Calendula Infused Apricot Oil

Posted by Lindsay Kluge on Tuesday, August 18, 2015

No other herb screams “Sun bursting summer celebration!” like Calendula does for me. These beautiful, vibrantly orange marigold flowers are nothing short of breathtaking when they’re growing in a hot summer field, basking in the heavy heat of mid summer. Calendula is always a treat for me, as it’s really only available and in high quality during the summer and early fall months, so I can’t bask in it’s glory all year long. But when I can get my hands on some fresh or dried calendula flowers, I want to make ’em last as long as I can.

Enter infused oils (and get ready for a truly decadent full body treat).

A few years ago, I discovered that calendula and apricot kernel oil are practically made for each other. They’re like botanical soul mates. The first time I infused dried calendula flowers into apricot oil and put it on my skin I swear I could hear my whole body just giggling with appreciation. The delicate balance of apricot oil and soothing calendula is a straight up lifesaver for those with dry, sensitive skin (and all others too, let’s be real). And in this way, I can keep calendula with me through the winter and early spring as a decadent bath oil, body oil, main ingredient in AMAZING salves (that one’s coming up next) and even lip balms. And, it’s amazingly simple to make to boot.

(Side note – when I make infused oils, tinctures, topical medicines, tea blends etc…I totally feel like I’m at Hogwarts, blending up magical recipes to store away and keep in my botanical apothecary. Have fun with this! Let your inner magic child come out, and get imaginative and creative with your blends. It’s hard to go wrong with infused oils!)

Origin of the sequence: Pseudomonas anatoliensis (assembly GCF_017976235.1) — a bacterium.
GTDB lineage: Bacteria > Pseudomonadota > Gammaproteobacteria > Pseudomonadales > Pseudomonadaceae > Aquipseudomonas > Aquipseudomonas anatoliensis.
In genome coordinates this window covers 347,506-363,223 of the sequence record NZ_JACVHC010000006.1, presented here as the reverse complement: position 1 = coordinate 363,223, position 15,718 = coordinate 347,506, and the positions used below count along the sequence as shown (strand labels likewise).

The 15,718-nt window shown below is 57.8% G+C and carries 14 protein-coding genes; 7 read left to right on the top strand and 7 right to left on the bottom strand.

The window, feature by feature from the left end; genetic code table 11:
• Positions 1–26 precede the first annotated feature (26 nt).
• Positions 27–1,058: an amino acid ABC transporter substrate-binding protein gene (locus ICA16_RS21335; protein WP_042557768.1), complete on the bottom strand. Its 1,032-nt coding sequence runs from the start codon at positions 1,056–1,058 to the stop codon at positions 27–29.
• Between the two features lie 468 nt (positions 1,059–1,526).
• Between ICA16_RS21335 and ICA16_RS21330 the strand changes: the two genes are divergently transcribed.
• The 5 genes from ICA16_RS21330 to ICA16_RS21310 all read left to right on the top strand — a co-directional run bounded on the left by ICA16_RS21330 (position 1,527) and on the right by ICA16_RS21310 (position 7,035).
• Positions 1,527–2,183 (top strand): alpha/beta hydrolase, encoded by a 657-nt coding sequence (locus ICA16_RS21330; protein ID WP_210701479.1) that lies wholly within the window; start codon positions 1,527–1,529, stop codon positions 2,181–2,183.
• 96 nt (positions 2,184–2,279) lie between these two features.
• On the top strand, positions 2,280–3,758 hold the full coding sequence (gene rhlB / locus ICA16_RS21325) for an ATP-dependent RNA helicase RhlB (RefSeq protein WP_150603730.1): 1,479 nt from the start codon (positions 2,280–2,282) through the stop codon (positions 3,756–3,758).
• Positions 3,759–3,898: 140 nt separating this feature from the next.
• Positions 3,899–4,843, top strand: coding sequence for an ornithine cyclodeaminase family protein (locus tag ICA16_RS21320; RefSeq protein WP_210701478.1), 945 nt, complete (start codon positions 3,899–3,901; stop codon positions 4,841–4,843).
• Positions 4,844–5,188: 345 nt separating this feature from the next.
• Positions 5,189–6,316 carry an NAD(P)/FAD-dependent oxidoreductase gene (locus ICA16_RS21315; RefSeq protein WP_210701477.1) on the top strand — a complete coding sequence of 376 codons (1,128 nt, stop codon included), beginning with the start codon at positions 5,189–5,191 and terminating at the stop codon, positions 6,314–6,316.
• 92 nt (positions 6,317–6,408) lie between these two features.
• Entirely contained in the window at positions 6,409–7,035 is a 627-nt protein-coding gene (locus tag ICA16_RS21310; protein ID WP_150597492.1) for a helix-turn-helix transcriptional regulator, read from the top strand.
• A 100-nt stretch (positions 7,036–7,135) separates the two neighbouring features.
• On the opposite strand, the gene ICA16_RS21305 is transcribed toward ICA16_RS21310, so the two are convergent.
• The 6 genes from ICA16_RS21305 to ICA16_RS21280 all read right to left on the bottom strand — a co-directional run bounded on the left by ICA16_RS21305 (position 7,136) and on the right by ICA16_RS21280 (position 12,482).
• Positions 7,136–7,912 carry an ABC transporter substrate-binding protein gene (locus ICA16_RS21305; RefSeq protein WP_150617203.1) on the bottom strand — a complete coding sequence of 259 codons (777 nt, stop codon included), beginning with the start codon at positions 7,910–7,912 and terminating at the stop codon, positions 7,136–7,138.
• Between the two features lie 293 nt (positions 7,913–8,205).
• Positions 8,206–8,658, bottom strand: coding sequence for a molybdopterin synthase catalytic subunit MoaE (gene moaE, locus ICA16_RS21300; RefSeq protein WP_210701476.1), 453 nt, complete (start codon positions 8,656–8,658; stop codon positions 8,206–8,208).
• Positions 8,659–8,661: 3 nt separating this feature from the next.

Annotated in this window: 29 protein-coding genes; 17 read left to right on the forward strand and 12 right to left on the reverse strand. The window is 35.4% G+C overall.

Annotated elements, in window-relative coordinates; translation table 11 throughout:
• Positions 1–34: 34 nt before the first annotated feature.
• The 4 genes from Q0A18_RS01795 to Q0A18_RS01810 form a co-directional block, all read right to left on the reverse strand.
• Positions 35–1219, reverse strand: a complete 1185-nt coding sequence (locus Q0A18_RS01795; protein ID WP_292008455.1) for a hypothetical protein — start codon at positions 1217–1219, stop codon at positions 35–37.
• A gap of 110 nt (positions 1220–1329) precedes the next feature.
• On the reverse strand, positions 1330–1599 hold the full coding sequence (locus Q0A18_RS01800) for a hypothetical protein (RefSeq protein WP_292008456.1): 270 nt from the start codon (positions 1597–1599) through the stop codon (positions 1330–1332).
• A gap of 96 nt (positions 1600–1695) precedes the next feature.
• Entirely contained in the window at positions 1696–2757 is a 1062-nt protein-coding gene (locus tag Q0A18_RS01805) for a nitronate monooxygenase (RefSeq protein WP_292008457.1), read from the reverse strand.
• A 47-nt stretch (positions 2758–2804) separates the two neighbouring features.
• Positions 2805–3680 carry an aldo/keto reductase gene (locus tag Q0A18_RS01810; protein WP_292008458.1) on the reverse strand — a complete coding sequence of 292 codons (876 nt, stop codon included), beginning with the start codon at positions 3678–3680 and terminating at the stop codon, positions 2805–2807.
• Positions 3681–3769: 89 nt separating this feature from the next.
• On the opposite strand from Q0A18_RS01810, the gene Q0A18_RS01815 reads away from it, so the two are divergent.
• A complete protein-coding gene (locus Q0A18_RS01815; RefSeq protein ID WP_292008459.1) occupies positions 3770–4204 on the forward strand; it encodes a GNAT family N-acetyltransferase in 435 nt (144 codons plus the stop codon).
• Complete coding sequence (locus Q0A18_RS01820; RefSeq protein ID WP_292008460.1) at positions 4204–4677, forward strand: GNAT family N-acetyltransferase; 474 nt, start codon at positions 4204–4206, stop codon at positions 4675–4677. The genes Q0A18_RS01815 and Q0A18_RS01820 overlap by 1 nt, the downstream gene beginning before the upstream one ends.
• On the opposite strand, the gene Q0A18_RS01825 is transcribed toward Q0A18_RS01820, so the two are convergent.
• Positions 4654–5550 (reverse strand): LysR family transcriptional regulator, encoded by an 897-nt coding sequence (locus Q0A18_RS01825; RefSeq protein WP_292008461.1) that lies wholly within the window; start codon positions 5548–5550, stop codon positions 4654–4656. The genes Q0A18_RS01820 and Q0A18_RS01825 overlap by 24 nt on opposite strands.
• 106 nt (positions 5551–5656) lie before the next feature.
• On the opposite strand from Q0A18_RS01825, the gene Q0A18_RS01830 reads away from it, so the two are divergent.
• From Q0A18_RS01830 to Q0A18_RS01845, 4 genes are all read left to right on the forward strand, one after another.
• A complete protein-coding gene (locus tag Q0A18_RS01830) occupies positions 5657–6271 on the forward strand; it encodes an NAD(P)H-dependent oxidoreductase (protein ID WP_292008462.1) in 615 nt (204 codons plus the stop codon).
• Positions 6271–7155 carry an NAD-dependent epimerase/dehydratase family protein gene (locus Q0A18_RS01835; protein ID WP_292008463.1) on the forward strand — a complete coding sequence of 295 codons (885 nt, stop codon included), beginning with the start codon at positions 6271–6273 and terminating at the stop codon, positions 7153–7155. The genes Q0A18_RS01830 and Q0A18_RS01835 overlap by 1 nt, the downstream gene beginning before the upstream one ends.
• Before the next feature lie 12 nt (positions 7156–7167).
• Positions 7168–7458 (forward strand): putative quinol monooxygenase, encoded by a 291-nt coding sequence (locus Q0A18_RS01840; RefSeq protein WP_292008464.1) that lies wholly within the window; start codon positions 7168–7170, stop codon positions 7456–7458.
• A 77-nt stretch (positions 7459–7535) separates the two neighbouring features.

Calendula Benefits:

Calendula is excellent topically due to it’s anti-inflammatory and mucilage (polysaccharide) content, making it soothing and cooling for dry or inflamed skin. It has been used topically as a vulnerary (wound healing) treatment for centuries, as well as a syptic (to stop bleeding) when applied to wounds on the skin. It also has some mild anti-bacterial and anti-viral properties as well (and a salve made of this is usually a staple in my backpacking first aid kit).

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Photos by Renee Byrd, on the first of our many herbal+photography collaborations together <3

Calendula Infused Apricot Oil

  • Dried Calendula Flowers
  • Apricot Kernal Seed Oil

Take a pint mason jar and pack it with dried calendula flowers, leaving about 1.5 inches at the neck. 

Cover completely with apricot kernel oil and give it a good shake. Let it solar infuse (sit in the summer sun) for 4 days, shaking once a day.  

(Another faster option is to put it in a pot, 3/4 filled with water on the stove on LOW heat for about 6 hours. Be careful this way, because if it gets too hot the oil will burn, or the glass may crack. A crock put on low heat also works). 

Take a thin bandana, old cloth shirt, or fine cheese cloth and strain all of the oil out into a clean jar and store away for later use. 


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